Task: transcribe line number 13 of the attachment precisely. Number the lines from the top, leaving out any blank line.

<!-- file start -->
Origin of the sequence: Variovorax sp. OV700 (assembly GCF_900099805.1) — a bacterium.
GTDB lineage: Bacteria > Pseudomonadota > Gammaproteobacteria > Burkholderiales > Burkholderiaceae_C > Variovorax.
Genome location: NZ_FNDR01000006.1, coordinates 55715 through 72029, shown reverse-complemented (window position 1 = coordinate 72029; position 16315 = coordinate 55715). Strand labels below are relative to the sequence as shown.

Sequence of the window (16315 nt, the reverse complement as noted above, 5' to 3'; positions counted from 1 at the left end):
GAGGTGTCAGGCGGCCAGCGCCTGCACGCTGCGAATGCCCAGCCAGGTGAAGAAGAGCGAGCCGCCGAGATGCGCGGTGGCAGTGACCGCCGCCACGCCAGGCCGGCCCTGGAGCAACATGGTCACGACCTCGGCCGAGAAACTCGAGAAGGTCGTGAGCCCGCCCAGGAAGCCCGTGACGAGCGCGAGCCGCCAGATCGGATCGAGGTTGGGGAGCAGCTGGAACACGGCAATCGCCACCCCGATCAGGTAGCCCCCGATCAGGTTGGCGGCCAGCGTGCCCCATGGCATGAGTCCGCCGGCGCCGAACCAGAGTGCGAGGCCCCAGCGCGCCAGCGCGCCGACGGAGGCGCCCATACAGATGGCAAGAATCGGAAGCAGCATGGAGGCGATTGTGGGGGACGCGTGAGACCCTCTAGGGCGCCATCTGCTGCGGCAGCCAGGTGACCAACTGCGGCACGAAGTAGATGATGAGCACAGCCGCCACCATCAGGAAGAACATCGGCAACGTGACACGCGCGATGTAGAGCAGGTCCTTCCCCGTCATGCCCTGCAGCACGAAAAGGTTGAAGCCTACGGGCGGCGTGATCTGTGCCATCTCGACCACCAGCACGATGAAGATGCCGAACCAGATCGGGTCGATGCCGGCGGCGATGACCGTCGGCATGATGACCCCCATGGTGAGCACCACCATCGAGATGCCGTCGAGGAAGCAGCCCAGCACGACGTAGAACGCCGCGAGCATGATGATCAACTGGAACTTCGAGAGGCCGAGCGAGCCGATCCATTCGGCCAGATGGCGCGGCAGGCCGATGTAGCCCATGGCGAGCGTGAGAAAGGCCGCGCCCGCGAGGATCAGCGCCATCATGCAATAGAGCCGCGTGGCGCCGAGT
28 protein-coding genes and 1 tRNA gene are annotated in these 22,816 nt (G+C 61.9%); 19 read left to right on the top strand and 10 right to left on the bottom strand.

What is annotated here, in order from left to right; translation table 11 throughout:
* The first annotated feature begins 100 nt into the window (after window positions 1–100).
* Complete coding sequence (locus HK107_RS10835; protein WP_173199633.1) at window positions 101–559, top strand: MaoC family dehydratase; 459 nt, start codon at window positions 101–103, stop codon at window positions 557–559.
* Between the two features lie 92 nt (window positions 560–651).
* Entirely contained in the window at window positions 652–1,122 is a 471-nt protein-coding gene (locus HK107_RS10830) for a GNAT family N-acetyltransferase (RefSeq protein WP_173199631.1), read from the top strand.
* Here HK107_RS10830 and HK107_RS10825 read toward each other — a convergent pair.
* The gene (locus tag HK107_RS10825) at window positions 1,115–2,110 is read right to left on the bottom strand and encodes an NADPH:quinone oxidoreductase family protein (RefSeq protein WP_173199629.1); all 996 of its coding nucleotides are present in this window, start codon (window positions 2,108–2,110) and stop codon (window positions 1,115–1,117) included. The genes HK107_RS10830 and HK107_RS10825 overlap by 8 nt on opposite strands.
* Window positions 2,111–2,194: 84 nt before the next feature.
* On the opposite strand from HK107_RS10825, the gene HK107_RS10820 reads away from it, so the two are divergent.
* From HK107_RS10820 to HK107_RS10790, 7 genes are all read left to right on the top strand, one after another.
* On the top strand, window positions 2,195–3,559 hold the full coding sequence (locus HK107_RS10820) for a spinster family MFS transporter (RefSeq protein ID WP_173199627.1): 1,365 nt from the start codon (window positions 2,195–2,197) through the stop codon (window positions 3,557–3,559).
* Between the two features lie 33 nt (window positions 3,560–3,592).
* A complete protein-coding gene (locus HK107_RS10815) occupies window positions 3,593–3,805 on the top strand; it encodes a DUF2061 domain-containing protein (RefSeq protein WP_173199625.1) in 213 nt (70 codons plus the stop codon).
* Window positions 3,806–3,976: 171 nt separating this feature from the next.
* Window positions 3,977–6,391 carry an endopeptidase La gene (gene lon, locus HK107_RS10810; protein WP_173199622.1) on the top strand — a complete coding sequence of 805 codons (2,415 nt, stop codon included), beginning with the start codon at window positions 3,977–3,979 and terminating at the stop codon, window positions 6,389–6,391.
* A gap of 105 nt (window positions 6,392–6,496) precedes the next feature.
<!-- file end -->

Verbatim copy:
* The gene (locus tag HK107_RS10825) at window positions 1,115–2,110 is read right to left on the bottom strand and encodes an NADPH:quinone oxidoreductase family protein (RefSeq protein WP_173199629.1); all 996 of its coding nucleotides are present in this window, start codon (window positions 2,108–2,110) and stop codon (window positions 1,115–1,117) included. The genes HK107_RS10830 and HK107_RS10825 overlap by 8 nt on opposite strands.